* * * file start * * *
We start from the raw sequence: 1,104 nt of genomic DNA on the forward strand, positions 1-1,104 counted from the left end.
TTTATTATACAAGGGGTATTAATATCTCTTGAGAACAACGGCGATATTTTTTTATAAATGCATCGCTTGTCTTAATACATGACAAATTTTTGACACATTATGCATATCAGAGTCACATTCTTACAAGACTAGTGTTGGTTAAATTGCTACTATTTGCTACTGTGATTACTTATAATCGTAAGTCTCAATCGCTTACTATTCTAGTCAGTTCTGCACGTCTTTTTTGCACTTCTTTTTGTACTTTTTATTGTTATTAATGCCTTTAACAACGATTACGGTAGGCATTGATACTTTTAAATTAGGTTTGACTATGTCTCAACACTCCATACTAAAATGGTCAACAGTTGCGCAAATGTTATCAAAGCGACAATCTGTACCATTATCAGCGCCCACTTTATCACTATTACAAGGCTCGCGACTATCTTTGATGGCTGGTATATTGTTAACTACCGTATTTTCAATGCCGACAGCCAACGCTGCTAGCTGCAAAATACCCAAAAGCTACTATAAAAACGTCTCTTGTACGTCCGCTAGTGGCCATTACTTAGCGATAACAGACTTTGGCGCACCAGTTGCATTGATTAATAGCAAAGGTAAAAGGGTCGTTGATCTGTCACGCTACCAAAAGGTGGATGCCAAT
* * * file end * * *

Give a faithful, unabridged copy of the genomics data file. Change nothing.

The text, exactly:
We start from the raw sequence: 1,104 nt of genomic DNA on the forward strand, positions 1-1,104 counted from the left end.
TTTATTATACAAGGGGTATTAATATCTCTTGAGAACAACGGCGATATTTTTTTATAAATGCATCGCTTGTCTTAATACATGACAAATTTTTGACACATTATGCATATCAGAGTCACATTCTTACAAGACTAGTGTTGGTTAAATTGCTACTATTTGCTACTGTGATTACTTATAATCGTAAGTCTCAATCGCTTACTATTCTAGTCAGTTCTGCACGTCTTTTTTGCACTTCTTTTTGTACTTTTTATTGTTATTAATGCCTTTAACAACGATTACGGTAGGCATTGATACTTTTAAATTAGGTTTGACTATGTCTCAACACTCCATACTAAAATGGTCAACAGTTGCGCAAATGTTATCAAAGCGACAATCTGTACCATTATCAGCGCCCACTTTATCACTATTACAAGGCTCGCGACTATCTTTGATGGCTGGTATATTGTTAACTACCGTATTTTCAATGCCGACAGCCAACGCTGCTAGCTGCAAAATACCCAAAAGCTACTATAAAAACGTCTCTTGTACGTCCGCTAGTGGCCATTACTTAGCGATAACAGACTTTGGCGCACCAGTTGCATTGATTAATAGCAAAGGTAAAAGGGTCGTTGATCTGTCACGCTACCAAAAGGTGGATGCCAAT